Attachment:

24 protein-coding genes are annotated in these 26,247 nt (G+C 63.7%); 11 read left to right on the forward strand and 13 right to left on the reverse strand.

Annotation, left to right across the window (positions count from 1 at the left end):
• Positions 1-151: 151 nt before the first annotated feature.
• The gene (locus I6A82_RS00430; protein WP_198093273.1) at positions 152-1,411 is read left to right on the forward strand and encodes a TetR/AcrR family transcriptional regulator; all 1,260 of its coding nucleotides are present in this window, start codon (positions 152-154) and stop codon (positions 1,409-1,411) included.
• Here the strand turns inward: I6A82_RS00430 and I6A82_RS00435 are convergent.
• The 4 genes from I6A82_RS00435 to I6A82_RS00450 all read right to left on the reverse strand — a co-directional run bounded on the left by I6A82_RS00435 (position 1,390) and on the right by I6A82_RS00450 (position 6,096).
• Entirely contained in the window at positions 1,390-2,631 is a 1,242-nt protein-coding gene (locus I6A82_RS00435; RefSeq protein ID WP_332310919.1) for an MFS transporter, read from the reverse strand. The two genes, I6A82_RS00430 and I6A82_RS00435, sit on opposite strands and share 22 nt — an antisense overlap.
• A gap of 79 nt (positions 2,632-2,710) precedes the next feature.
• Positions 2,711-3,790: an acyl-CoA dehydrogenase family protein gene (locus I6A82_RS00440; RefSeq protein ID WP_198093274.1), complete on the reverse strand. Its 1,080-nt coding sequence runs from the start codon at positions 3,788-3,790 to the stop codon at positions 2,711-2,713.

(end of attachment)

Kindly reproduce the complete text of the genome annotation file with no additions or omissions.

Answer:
24 protein-coding genes are annotated in these 26,247 nt (G+C 63.7%); 11 read left to right on the forward strand and 13 right to left on the reverse strand.

Annotation, left to right across the window (positions count from 1 at the left end):
• Positions 1-151: 151 nt before the first annotated feature.
• The gene (locus I6A82_RS00430; protein WP_198093273.1) at positions 152-1,411 is read left to right on the forward strand and encodes a TetR/AcrR family transcriptional regulator; all 1,260 of its coding nucleotides are present in this window, start codon (positions 152-154) and stop codon (positions 1,409-1,411) included.
• Here the strand turns inward: I6A82_RS00430 and I6A82_RS00435 are convergent.
• The 4 genes from I6A82_RS00435 to I6A82_RS00450 all read right to left on the reverse strand — a co-directional run bounded on the left by I6A82_RS00435 (position 1,390) and on the right by I6A82_RS00450 (position 6,096).
• Entirely contained in the window at positions 1,390-2,631 is a 1,242-nt protein-coding gene (locus I6A82_RS00435; RefSeq protein ID WP_332310919.1) for an MFS transporter, read from the reverse strand. The two genes, I6A82_RS00430 and I6A82_RS00435, sit on opposite strands and share 22 nt — an antisense overlap.
• A gap of 79 nt (positions 2,632-2,710) precedes the next feature.
• Positions 2,711-3,790: an acyl-CoA dehydrogenase family protein gene (locus I6A82_RS00440; RefSeq protein ID WP_198093274.1), complete on the reverse strand. Its 1,080-nt coding sequence runs from the start codon at positions 3,788-3,790 to the stop codon at positions 2,711-2,713.